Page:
York Museums Trust boss REYAHN KING introduces the photographs of explorer Tempest Anderson

Tempest Anderson was an intrepid world traveller, pioneering photographer and volcanologist as well as a doctor in York.

He explored weird and wonderful landscapes, met the indigenous peoples of far-away communities and brought back amazing photographs that gave people of his time the opportunity to view places they would probably never see.

His photographs often featured volcanoes and his interest in them made him internationally famous and ensured his legacy to science.

Born in Stonegate, York, in 1846, where his father had a successful medical practice, Tempest Anderson was educated at St Peters School. He studied ophthalmology, conditions of the eye, at University College, London. He then returned to York to work in his father’s medical practice, specialising in ophthalmic medicine. He also worked in the County Hospital in York.

He was a great admirer of countryside and wilderness areas and became a keen mountaineer with a particular fondness for glaciers. He made several trips to the Alps on holiday and was a prominent member of the Alpine Club. These trips to the Alps stimulated a burgeoning interest in geology which evolved into his later specialism, volcanology.

From 1883 onwards Tempest Anderson spent much of his leisure time abroad and travelled widely, much of it in volcanic areas of the world. It was said that he kept two bags packed in his bedroom: one full of clothing for warm climates, one for cold, so he could leave at short notice if he heard of a volcanic eruption somewhere. He deemed volcanology a suitable pursuit for “an amateur of limited leisure”.

Anderson’s interest in ophthalmics allowed him to make his own camera equipment and he invented one of the earliest panoramic cameras, which he used in Iceland. This was some years before the first commercial panoramic camera was patented by Kodak. Anderson gave many lectures using magic lantern slides, an early form of slide viewer. Appropriately, the Tempest Anderson Hall was added to the Yorkshire Museum as a lecture theatre in memory of his sister, using funds given by him.

Anderson’s standing as a volcanologist was demonstrated in 1902 when he was commissioned by the Royal Society to accompany John S. Flett of the Geological Survey to investigate the recent eruptions of La Soufriere on St Vincent and Mount Pelée on Martinique. Nearly 30,000 people had died almost instantly during the eruption of Mount Pelée. Anderson and Flett’s account is still considered the most complete analysis of the 1902 eruptions. Tempest Anderson’s photographs record their devastating effects.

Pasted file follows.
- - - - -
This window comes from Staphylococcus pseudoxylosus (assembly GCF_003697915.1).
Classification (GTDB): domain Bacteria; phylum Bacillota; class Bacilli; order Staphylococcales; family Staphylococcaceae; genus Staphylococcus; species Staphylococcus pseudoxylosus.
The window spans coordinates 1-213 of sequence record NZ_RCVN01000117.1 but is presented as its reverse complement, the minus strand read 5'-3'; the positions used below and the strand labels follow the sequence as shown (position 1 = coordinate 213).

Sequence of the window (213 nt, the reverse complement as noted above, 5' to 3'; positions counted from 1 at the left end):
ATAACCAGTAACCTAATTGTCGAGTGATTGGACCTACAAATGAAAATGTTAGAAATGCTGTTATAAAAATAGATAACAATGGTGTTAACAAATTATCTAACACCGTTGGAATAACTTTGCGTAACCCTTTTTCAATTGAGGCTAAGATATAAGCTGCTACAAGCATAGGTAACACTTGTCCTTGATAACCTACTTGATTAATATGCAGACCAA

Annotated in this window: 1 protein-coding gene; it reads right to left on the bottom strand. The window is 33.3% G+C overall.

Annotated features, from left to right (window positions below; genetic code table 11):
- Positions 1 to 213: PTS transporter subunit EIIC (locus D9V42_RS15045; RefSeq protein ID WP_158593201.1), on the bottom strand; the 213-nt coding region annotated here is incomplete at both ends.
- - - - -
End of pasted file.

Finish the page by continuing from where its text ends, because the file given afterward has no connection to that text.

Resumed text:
These studies in the West Indies led to Anderson’s greatest contribution to science: his comparison of nuée ardentes to avalanches. Nuée ardentes, or pyroclastic flows as they are now largely named, is a violent eruption in which a superheated mixture of volcanic gas, ash, lava and material, including boulders, travels at hurricane speed down the slopes of a volcano. The term nuée ardente refers to the appearance of an incandescent cloud as part of the flow. Tempest Anderson realised that the processes of nuée ardentes and avalanches are essentially similar but the mediums are different. This was an important contribution to the study of volcanoes which were still little understood at the time.

After Tempest Anderson’s death his collection of photographs passed to the Yorkshire Museum. The collection has around 3,500 separate images mostly in the form of quarter plate glass positives and negatives and some early celluloid negatives. They form a record of Anderson’s travels and a tremendous repository of geological and volcanological information much of it important to recent research into volcanological processes and how they affect people today. York Museums Trust have made Tempest Anderson’s photographs available online.

Tempest Anderson died in 1913 on his way back from Indonesia of an illness described as apoplexy or enteric fever. He is buried at Suez. Despite frequent travelling, Anderson had been a prominent figure in York, a pioneer of town planning and Sheriff of York in 1894. He was also the first person in York to have a telephone - with the number York 1!

The house where Tempest Anderson had his practice can still be seen half way down Stonegate. The entrance still has his nameplate on it and is today maintained by the York Medical Society.